CSO HRW Forced begging of Talibes in Senegal
Oct 05 2010
Download right click "save as"
At least 50,000 children attending hundreds of residential Quranic schools, or daaras, in Senegal are subjected to conditions akin to slavery and forced to endure often extreme forms of abuse, neglect, and exploitation by the teachers, or marabouts, who serve as their de facto guardians. By no means do all Quranic schools run such regimes, but many marabouts force the children, known as talibés, to beg on the streets for long hours-a practice that meets the International Labour Organization's (ILO) definition of a worst form of child labor-and subject them to often brutal physical and psychological abuse. The marabouts are also grossly negligent in fulfilling the children's basic needs, including food, shelter, and healthcare, despite adequate resources in most urban daaras, brought in primarily by the children themselves.More information about human trafficking on the website of HRW.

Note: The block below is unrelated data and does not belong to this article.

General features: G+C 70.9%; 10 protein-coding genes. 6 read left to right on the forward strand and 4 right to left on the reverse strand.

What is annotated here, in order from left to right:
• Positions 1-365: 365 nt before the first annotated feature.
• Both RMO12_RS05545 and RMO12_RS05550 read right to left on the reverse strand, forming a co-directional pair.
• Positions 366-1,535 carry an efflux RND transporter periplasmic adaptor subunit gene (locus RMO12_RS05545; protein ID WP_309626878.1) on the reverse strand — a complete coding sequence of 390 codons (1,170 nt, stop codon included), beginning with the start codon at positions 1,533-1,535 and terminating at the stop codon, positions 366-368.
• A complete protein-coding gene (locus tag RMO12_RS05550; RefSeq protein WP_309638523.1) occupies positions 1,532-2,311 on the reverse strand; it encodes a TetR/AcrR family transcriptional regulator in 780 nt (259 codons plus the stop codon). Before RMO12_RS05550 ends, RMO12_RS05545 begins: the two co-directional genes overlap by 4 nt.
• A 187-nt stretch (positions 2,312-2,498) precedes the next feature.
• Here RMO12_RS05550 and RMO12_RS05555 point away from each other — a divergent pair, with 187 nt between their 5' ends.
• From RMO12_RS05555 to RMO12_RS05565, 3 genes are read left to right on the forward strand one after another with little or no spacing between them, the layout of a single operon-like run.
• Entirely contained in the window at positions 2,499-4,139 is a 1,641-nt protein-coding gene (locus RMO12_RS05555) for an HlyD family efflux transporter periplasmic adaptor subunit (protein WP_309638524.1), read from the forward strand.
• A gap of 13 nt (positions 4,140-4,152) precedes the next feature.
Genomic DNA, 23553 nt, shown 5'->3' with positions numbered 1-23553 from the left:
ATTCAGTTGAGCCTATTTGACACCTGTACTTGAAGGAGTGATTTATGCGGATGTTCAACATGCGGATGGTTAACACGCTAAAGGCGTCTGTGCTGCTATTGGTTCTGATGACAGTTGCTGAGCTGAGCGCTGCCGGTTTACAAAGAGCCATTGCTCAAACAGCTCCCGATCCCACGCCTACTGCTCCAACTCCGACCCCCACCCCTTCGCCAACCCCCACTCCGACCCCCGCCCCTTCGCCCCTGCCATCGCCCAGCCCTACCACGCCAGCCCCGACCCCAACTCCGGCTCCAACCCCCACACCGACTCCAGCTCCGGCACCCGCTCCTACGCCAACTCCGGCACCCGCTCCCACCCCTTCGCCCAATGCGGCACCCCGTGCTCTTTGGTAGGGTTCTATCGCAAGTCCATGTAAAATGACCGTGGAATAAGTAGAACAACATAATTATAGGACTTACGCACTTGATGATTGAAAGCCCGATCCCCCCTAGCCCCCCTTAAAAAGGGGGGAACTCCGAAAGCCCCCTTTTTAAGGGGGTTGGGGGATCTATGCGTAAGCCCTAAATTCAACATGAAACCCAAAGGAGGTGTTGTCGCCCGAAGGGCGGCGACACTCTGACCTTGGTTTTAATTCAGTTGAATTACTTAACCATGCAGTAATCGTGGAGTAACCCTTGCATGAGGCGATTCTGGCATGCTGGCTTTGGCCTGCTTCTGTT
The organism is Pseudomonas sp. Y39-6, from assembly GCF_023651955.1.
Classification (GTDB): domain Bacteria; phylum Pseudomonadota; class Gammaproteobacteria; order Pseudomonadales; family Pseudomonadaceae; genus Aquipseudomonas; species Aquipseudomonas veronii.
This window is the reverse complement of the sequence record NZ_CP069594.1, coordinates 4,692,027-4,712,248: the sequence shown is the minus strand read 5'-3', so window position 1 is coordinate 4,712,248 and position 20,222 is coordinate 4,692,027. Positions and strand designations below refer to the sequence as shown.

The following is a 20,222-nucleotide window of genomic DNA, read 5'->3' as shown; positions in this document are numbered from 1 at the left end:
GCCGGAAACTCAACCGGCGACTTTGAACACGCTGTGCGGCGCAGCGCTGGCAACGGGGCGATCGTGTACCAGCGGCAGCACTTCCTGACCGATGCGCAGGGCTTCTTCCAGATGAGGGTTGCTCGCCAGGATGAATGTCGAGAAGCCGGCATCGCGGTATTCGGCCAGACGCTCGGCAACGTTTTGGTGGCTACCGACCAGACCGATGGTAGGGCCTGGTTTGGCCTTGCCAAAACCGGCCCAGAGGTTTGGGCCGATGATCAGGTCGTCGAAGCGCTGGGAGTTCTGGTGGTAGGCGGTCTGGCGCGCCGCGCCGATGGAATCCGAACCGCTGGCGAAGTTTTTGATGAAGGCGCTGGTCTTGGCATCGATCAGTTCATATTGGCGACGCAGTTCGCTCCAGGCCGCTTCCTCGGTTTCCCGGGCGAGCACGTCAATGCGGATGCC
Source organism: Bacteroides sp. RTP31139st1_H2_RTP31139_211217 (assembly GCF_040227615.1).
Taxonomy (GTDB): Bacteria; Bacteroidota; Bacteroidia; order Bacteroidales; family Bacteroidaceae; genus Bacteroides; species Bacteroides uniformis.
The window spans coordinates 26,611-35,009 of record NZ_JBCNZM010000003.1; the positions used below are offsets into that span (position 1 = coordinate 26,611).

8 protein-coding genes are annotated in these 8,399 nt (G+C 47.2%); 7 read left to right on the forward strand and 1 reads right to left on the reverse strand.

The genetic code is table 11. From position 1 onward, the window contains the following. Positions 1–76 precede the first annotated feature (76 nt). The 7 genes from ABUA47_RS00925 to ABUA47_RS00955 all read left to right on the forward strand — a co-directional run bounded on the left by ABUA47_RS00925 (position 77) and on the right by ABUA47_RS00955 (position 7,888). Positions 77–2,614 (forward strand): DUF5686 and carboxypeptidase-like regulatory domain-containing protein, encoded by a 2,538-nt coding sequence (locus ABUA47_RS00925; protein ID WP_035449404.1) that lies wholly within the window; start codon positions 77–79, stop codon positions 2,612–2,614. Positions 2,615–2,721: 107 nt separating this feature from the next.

- 2014 Global Trafficking in Persons report - full
- 3rd General report on GRETA’s activities
- IOM: A Situational Analysis of Aruba’s Response to Human Trafficking
- Guatemala's Protocol for Repatriation of Human Trafficking Victims
- Guatemala's Law Against Sexual Exploitation and Human Trafficking
- Armenia Action Plan for Prevention of Trafficking in Persons 2004_2006
- Egypt National Action Plan 2011-2013
- Egypt National Action Plan 2011-2013-arabic
- UK Human TRafficking: The Government Stragey 2011
- Norway_The Government’s Plan of Action against Human Trafficking (2011–2014)
- Report Card on State Action to Combat International Trafficking